CHOOSING AN INTERNSHIP OR RESEACH PROJECT
Choosing a summer internship or research project can seem like a daunting task. This page is designed as a resource to aid you in finding a project suitable for you. However, it is not meant to be the only resource you turn to in finding summer work.
Faculty members are probably your most useful resource and you should go to them with questions about which programs to apply to. Once you have been accepted to a program (or several!), you should ask past and current students about the advisor you will be working with.
You need an advisor that you can work well with, and is dedicated to working with you. While other considerations such as pay and housing are also important, it is no exaggeration to say that the right advisor can make or break a program.
The Cleveland Museum of Natural History and the Kirtlandia Society
The Cleveland Museum of Natural History and the Kirtlandia Society are pleased to announce the availability of ten paid summer internships for college undergraduates to work with curators and staff on research in the fields of:
Further information on this program, the Kirtlandia Society Research Internships (formerly known as the "Adopt-A-Student Program"), can be found on the CMNH website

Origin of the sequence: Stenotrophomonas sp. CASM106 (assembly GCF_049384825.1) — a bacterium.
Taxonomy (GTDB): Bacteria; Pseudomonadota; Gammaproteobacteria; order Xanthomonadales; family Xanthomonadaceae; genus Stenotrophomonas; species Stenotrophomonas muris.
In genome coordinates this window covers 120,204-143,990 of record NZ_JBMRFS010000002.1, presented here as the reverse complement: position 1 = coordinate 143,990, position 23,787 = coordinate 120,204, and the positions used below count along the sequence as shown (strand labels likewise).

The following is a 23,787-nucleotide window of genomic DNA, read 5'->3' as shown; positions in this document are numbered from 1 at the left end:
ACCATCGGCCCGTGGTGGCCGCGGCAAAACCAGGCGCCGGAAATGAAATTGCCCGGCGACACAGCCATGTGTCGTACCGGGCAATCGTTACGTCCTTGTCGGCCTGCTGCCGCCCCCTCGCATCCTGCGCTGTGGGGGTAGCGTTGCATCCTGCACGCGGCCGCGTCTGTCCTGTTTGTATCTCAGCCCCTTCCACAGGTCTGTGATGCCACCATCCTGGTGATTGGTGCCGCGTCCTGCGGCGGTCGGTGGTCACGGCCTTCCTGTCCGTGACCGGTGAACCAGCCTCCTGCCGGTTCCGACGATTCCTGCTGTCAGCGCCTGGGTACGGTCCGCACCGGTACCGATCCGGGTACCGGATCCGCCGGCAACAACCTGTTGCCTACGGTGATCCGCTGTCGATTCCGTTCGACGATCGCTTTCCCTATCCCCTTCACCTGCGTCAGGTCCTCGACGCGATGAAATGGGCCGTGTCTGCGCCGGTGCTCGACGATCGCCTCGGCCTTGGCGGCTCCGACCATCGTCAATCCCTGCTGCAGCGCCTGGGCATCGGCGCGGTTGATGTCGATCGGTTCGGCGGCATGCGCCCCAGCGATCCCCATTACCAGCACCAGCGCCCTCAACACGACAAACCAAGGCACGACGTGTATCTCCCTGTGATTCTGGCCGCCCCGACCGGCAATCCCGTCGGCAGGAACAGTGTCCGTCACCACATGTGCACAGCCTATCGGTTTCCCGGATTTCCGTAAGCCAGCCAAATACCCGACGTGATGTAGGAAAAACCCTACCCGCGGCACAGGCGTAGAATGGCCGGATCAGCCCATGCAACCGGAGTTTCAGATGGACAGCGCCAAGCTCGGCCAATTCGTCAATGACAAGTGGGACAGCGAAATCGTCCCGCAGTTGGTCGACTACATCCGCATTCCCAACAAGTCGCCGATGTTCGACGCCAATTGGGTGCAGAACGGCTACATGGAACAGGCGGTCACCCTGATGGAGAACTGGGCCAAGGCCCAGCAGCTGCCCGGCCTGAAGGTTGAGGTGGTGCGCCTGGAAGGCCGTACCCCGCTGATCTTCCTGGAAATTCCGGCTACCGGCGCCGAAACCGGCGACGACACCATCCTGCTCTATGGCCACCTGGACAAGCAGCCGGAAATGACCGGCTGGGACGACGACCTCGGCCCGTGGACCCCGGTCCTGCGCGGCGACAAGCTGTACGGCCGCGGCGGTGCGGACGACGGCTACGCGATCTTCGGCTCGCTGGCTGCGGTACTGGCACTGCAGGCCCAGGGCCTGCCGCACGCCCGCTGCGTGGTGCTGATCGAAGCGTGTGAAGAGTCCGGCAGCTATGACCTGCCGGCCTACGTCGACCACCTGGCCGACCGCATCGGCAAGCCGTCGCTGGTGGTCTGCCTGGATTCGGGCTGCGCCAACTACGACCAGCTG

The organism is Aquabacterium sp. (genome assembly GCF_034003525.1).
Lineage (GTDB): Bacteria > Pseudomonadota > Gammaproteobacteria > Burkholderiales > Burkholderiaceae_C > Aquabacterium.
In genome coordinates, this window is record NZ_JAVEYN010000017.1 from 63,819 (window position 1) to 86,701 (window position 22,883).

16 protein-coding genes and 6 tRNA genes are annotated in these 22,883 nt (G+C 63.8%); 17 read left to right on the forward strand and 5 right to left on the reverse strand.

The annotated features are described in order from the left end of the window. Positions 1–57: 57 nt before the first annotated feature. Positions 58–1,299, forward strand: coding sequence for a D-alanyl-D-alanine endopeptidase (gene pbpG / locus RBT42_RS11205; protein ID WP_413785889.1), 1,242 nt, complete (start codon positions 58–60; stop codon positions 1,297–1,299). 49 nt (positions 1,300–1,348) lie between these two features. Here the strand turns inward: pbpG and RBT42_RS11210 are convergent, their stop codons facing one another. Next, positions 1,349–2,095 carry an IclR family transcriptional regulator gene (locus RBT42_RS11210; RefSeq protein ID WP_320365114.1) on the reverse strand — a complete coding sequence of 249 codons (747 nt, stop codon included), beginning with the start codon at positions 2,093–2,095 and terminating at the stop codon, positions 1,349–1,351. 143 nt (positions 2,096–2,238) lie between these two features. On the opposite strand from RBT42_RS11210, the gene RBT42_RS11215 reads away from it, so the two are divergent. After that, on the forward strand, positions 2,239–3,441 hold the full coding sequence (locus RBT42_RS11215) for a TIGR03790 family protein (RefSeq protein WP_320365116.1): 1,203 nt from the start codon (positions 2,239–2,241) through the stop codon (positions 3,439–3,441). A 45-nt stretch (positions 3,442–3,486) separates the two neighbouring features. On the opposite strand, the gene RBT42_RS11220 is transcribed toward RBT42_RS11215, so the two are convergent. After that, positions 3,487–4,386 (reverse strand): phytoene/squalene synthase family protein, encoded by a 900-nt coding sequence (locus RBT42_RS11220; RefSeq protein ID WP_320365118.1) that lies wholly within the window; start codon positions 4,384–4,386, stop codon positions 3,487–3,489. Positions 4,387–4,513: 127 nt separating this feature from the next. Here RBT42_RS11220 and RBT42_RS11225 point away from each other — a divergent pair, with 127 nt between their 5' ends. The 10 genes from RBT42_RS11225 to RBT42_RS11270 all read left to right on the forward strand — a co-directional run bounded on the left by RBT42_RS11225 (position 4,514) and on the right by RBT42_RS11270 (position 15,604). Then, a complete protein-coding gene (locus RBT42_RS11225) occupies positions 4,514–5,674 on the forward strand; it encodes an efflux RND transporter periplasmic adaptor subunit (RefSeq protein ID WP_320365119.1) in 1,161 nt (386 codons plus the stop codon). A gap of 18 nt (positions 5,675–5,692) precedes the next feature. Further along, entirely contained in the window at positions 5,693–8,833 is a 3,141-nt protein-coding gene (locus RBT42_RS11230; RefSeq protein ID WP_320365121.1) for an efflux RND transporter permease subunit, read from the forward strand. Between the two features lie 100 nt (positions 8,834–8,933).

Summer 2013 Research Opportunity on Robotics
The GRASP Lab at the University of Pennsylvania is proud to be offering eight 10-week paid summer research internships for undergraduate students.
The focus of this NSF-funded REU Site is Robotics, including Machine Perception, Motion Planning, Flying Robots, Haptic Interfaces, Dynamics and Control, Humanoid Robots, Robotic Surgery, and Robot Design. Each student will enjoy the following features of our program:
Advising by a GRASP faculty member
Daily mentorship by a graduate student or postdoc
Weekly lunches with program organizers and all other REU students
The opportunity to learn fundamental skills in engineering and mathematics needed to engage in multidisciplinary robotics research
A $5000 stipend for the summer, plus travel and food allowances